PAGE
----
Let us eat cake
By Diana Maxfield
After long reflection and careful consideration, I
have come to a very important conclusion: eating healthy
is not for me. I have my reasons of course, and they
all come down to the fact that good nutrition is hard,
especially since the good-tasting foods and the good-for-you
foods seem perpetually at war with each other.
While there are other factors in my failure to eat
nutritiously (being too broke to buy milk comes to mind),
the main issue, I'll confess, is this: I'd rather eat
Can you blame me? It's much more fun to eat Frosted
Flakes and spaghetti than whole-wheat bread and Total.
Let's face it, anything that markets itself as "healthy"
has to-because it can't get away with claiming to be
good-tasting or fun.
The old U.S. Department of Agriculture food pyramid
seemed to understand that.
That version of healthy eating, released when I was
in grade school, was solidly based in all the foods
I like best, and it didn't make any bothersome comments
about looking for ingredients like "whole grains" like
the new one does.
Under the old pyramid, I could convincingly tell myself
that eating donuts was perfectly acceptable, even healthy-clearly,
donuts are a bread-type, so they fit nicely into the
But now the U.S. Department of Agriculture wants me
to "make half my grains whole." Good-bye, donuts.
The old food pyramid was constructed like building
blocks, so it seemed as if I didn't get the recommended
6 to 11 servings of grains, I couldn't very well move
on smaller, less important things like fruit and veggies.
The crowning glory of the old food pyramid was fats
and oils. They sat atop the pyramid, looking smug and
superior, and I had no choice but to oblige them by
eating at least a few servings of something fatty or
oily every day.
But in the new, improved food pyramid, the portion
representing fats and oils is so thin you can barely
see it, let alone click on it for reassurance that eating
french fries and candy bars is OK.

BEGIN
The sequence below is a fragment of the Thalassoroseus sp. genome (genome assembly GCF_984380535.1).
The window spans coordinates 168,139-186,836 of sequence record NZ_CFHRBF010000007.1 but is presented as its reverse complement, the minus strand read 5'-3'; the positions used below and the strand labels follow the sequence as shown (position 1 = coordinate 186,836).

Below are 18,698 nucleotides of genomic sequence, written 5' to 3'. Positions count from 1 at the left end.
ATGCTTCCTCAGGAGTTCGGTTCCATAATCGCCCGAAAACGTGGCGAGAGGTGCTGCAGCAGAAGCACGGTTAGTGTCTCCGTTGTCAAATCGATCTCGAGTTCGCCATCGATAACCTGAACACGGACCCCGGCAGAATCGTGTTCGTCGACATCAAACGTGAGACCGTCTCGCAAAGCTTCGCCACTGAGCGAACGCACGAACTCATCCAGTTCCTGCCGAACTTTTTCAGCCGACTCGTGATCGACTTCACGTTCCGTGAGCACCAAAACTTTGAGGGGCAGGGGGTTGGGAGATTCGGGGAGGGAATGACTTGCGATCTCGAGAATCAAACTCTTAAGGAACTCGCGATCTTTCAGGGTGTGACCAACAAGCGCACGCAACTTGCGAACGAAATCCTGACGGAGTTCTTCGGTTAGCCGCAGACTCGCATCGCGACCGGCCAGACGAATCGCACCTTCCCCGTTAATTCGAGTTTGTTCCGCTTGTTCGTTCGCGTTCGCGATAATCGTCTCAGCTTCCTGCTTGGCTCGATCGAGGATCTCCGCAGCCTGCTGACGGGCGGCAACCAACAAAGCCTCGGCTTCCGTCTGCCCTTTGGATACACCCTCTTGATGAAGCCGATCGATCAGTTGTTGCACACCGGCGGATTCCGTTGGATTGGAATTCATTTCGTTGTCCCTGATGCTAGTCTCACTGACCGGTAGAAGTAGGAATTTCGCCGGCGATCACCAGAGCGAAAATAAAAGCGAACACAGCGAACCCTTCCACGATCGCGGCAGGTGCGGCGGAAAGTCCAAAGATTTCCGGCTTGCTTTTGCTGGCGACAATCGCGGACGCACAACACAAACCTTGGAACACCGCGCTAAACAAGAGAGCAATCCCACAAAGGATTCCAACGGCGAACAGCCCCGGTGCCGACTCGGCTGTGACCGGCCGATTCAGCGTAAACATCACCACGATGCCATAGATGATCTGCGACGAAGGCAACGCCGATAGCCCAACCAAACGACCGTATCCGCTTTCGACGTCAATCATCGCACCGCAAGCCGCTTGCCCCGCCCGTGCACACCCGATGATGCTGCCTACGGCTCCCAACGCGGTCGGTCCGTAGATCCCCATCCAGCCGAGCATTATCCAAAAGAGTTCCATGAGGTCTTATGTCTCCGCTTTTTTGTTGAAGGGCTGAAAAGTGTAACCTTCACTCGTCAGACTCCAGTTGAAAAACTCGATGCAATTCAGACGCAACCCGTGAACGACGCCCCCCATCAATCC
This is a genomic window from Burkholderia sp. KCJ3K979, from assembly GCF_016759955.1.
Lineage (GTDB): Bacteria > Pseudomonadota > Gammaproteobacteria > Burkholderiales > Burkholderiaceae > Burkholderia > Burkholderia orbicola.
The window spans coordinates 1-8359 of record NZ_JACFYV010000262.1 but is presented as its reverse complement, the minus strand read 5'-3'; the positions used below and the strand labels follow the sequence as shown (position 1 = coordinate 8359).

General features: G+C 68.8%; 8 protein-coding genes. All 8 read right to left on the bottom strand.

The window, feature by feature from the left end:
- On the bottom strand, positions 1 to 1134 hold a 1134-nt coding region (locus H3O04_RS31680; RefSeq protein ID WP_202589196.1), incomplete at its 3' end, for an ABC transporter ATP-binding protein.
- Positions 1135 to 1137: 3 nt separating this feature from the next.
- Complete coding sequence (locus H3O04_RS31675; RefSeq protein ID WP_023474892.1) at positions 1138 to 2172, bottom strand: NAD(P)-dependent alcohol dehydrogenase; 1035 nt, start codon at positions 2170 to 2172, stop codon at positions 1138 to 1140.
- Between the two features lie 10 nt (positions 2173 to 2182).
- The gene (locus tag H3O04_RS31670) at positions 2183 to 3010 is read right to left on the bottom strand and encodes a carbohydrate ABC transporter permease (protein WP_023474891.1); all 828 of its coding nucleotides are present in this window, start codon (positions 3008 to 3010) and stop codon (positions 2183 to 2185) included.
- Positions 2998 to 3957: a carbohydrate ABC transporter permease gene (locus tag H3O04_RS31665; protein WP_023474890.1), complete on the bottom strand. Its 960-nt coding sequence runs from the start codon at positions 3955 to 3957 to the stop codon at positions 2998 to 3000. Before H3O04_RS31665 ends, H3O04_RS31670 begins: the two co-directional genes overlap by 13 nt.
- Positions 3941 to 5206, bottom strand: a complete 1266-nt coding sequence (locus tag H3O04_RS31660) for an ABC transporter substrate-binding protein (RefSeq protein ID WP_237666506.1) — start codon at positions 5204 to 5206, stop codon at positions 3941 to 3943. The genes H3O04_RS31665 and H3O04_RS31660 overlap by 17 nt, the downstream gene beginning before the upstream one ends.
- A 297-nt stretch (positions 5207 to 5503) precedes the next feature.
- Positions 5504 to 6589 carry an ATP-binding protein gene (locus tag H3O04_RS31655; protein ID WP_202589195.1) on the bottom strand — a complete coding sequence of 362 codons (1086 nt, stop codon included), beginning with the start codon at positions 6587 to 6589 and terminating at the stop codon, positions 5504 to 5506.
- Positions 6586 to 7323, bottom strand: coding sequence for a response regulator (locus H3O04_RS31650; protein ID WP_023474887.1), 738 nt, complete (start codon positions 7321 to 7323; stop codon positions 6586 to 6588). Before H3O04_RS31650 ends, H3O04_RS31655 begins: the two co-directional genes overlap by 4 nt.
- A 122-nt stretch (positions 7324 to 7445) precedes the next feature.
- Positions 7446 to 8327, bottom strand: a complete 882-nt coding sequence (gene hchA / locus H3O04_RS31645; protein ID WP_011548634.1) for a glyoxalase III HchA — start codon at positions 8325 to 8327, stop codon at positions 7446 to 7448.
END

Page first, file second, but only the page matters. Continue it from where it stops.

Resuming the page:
For those who haven't seen it, the new food pyramid
(showcased at MyPyramid.gov) is built of vertical slices
instead of the familiar stacking in the old pyramid.
Each slice is a different color: green is vegetables,
blue represents milk, etc. No longer does the grain
section dominate the pyramid. It's flat-out depressing.
The new food pyramid does tells me to eat dairy products,
which is fine with me, but I suspect that since it uses
the words "low-fat" or "fat-free," the nutrition police
aren't really including ice cream as a viable option
for getting my daily dairy requirements.
I don't really like milk. In fact, I don't drink milk
at all unless I'm washing down cookies, brownies or
Swiss Cake Rolls. I'm pretty sure that wouldn't pass
with the new food pyramid.
The new pyramid also wants me to exercise. It demonstrates
this, by the way, with a stylized drawing of a person
with no torso running up the side of the pyramid. I
can't run stairs-it hurts my knees.
The pyramid also says that children and teens should
be physically active for 60 minutes or longer. Every
day? Are they kidding? I'm 19. Does that mean that I'm
supposed to be running around for an hour every day?
Well, Stylized No-Torso Man, if I'm going to end up
looking like you, I don't want to follow your lame food
I think what I really want is a food pyramid that
will tell me that my diet is not only okay, it's actually
healthy. Until the day comes that jellybeans are recognized
as vegetables, though, I think I'll forget nutrition
and stick with my current lifestyle. Who wants to be
that healthy, anyway?